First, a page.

};

LinuxLinux KernelKernel :: ProcessProcess
LinuxLinux KernelKernel :: ProcessProcess

Task structure (cont)

Process credentials

To handle access control, every process has a user ID, group ID and others.

uid_t uid, euid, suid, fsuid; gid_t gid, egid, sgid, fsgid; gid_t groups[NGROUPS];

These are inherited by the child process from the parent process. The fsuid and fsgid are used for actual access control to the file system.

LinuxLinux KernelKernel :: ProcessProcess
LinuxLinux KernelKernel :: ProcessProcess

Task structure (cont)

File information

The file system structure is pointed from fs variable.

struct fs_struct *fs;

The files variable is pointed to opened file of a process.

struct files_struct *files;

LinuxLinux KernelKernel :: ProcessProcess
LinuxLinux KernelKernel :: ProcessProcess

Task structure (cont)

Signal handlers

struct signal_struct *sig; unsigned long signal, blocked; struct signal_queue *sigqueue, **sigqueue_tail;

The sig is a signal handler. The signal variable contains a bit mask for signals received for the process. The blocked contains a bit mask for all the signals the process intends to handle later.

LinuxLinux KernelKernel :: ProcessProcess
LinuxLinux KernelKernel :: ProcessProcess

Task structure (cont)

Timing

unsigned long start_time; unsigned long it_real_value, it_prof_value, it_virt_value; unsigned long it_real_incr, it_prof_incr, it_virt_incr;

The start_time contains the time at which the current

process was generated. The it_real_value, it_prof_value,

it_virt_value, it_real_incr, it_prof_incr and it_virt_incr are

used in the interval timer (interrupt).

Process Scheduling

Process Scheduling Linux uses two process-scheduling algorithms: A time-sharing algorithm for fair preemptive

Linux uses two process-scheduling algorithms:

A time-sharing algorithm for fair preemptive scheduling between multiple processes A real-time algorithm for tasks where absolute priorities are more important than fairness A processs scheduling class defines which algorithm to

apply. For time-sharing processes, Linux uses a prioritized, credit based algorithm. The crediting rule

credits :=

credits

2

+ priority

factors in both the processs history and its priority. This crediting system automatically prioritizes interactive or I/O-bound processes.

20

Process Scheduling (Cont.)
Process Scheduling (Cont.)

Linux implements the FIFO and round-robin real-time scheduling classes; in both cases, each process has a priority in addition to its scheduling class. The scheduler runs the process with the highest priority; for equal-priority processes, it runs the process waiting the longest FIFO processes continue to run until they either exit or block A round-robin process will be preempted after a while and moved to the end of the scheduling queue, so that round- robing processes of equal priority automatically time-share between themselves. Only the root user can change the class of the current task via the sched_setscheduler syscall.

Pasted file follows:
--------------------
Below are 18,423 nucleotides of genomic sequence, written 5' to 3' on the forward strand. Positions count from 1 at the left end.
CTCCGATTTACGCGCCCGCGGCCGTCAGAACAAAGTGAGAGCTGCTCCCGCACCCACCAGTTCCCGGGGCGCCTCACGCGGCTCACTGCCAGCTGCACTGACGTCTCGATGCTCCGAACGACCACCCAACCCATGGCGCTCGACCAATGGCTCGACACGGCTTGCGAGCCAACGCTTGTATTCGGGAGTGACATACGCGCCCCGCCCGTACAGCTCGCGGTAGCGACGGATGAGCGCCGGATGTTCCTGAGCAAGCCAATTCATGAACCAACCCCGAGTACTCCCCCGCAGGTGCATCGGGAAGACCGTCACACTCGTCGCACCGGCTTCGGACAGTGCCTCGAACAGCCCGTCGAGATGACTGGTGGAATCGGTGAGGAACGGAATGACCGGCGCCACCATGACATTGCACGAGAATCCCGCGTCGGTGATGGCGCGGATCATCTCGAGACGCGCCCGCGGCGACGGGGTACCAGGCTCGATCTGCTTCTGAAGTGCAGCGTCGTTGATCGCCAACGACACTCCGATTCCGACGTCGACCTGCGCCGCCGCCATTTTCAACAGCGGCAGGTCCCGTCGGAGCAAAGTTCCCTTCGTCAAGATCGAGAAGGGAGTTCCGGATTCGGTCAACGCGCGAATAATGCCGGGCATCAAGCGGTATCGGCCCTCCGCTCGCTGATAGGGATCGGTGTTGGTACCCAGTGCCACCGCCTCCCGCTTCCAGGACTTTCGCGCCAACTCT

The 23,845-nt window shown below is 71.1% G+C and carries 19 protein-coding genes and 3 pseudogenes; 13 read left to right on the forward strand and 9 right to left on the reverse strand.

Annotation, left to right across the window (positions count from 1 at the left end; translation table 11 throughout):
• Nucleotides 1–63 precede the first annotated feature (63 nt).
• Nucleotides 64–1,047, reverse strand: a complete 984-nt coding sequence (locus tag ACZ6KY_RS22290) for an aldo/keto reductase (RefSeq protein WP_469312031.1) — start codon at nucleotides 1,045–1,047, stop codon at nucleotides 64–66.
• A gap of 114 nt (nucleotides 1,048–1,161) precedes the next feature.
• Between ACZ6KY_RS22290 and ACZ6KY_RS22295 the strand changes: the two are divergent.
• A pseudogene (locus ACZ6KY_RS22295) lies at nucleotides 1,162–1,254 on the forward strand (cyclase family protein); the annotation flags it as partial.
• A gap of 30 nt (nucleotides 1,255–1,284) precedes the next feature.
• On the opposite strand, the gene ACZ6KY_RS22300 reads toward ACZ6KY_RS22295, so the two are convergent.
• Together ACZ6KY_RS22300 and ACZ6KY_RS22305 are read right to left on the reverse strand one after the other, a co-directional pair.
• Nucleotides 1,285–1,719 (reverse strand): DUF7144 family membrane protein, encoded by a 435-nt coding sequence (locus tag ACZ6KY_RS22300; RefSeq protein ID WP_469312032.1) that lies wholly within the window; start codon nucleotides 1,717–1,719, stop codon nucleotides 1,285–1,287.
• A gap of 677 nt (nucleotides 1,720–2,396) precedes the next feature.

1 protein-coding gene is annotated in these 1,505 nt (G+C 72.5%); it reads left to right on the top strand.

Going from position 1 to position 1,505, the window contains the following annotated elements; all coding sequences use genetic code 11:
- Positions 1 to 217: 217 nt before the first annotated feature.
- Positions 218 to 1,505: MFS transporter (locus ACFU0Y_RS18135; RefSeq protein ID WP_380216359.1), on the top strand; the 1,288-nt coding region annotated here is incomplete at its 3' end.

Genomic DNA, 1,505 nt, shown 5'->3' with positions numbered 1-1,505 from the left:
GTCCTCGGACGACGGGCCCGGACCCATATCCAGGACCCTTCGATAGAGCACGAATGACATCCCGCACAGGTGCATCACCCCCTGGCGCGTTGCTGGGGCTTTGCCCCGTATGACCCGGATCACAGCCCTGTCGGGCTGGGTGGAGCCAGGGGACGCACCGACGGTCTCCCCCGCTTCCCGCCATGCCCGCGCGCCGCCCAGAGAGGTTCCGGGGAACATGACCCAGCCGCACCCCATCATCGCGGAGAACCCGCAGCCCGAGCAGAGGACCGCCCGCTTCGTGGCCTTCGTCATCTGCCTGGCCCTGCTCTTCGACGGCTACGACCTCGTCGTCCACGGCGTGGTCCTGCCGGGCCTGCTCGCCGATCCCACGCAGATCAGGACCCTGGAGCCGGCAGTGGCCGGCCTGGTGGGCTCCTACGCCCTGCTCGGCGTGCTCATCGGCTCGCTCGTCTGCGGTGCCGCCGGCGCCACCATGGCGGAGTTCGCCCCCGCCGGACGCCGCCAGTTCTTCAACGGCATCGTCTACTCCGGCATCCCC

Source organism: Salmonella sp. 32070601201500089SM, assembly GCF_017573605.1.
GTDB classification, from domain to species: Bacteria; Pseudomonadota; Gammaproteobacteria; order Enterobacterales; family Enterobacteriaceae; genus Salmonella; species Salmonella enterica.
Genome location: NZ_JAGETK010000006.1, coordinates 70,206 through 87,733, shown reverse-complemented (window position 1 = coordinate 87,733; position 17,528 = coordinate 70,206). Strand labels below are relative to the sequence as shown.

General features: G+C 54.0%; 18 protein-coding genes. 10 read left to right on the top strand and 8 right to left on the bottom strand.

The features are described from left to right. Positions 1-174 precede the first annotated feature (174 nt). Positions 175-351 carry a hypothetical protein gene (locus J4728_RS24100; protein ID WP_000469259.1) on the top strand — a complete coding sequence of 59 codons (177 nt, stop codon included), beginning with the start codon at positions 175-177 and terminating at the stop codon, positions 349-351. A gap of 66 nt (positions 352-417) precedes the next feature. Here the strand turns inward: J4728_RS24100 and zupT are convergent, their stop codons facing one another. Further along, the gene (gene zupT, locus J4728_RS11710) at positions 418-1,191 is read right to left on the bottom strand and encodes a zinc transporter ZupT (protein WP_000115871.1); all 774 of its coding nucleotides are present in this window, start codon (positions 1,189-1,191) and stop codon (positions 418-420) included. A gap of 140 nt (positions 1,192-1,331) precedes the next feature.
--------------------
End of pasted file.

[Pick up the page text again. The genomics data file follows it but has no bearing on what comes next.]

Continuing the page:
between themselves. Only the root user can change the class of the current task via the
Linux Kernel : Scheduler
Linux Kernel : Scheduler

SchedulingScheduling classesclasses

There are three classes of processes. (all are defined

in include/linux/sched.h)

#define SCHED_OTHER

0

#define SCHED_FIFO

1

#define SCHED_RR

2

SCHE_OTHER : task are normal user tasks (default) SCHE_FIFO : task that running with this policy will never be preempted. It is a real-time policy. SCHE_RR : this is an another real-time policy, but the task will leave the CPU if there is another real- time task in the run queue.

Linux Kernel : Scheduler
Linux Kernel : Scheduler

SchedulingScheduling classesclasses (cont)(cont)

FirstF

In First Out (SCHED_FIFO)

Another process of the type FIFO having a higher priority become ready, and is then executed.

The process becomes suspended whilst waiting for an event, such as an input or output.

The process voluntarily gives up the processor.

LinuxLinux KernelKernel :: ProcessProcess
LinuxLinux KernelKernel :: ProcessProcess

TerminationTermination

CreationCreation

:: ProcessProcess Termination Termination Creation Creation ReadyReady ExecutingExecuting SuspendSuspend ZombieZombie
ReadyReady ExecutingExecuting SuspendSuspend
ReadyReady
ExecutingExecuting
SuspendSuspend
ZombieZombie
ZombieZombie
ReadyReady ExecutingExecuting SuspendSuspend ZombieZombie End End of of input/output input/output Input/output

EndEnd ofof input/outputinput/output

Input/outputInput/output

ProcessProcess statusstatus ofof SCHED_FIFOSCHED_FIFO

Linux Kernel : Scheduler
Linux Kernel : Scheduler

SchedulingScheduling classesclasses (cont)(cont) RoundRound robinrobin (SCHED_RR)

All process have the same FIFO priority.

The process becomes suspended whilst waiting for an event, such as an input or output.

The process will leave the CPU if it takes a running time out, call ‘quantum time’.

The last running process is moved to the end of running queue.

LinuxLinux KernelKernel :: ProcessProcess
LinuxLinux KernelKernel :: ProcessProcess
ReadyReady SchedulingScheduling ExecutingExecuting SuspendSuspend
ReadyReady
SchedulingScheduling
ExecutingExecuting
SuspendSuspend

TerminationTermination

CreationCreation

SuspendSuspend Termination Termination Creation Creation ZombieZombie End End of of input/output input/output
ZombieZombie
ZombieZombie
Termination Termination Creation Creation ZombieZombie End End of of input/output input/output Input/output

EndEnd ofof input/outputinput/output

Input/outputInput/output

ProcessProcess statusstatus ofof SCHED_RRSCHED_RR

Linux Kernel : Scheduler
Linux Kernel : Scheduler

SchedulingScheduling classesclasses (cont)(cont) OtherOther (SCHED_OTHER)

The SCHED_OTHER is a default scheduling policy.

The process will be executed if no any process that is SCHED_FIFO or SCHED_RR in the running queue.

The process priority is used to make a decision for select the next process.

Linux Kernel : Process
Linux Kernel : Process

Reference

Linux Internal. Moche Bar. McGraw-Hill Companies, Inc. 2000 Linux Kernel Internals. Michael Beck, Harald Bohme, Mirko Dziadzka, Ulrich Kunitz, Robert Magnus and Dirk Verworner. Addison-Wesley Longman Ltd. 1996 Understanding the LINUX KERNEL.Daniel P. Bovet & Marco Cesati. OReilly & Associates Inc. 2001.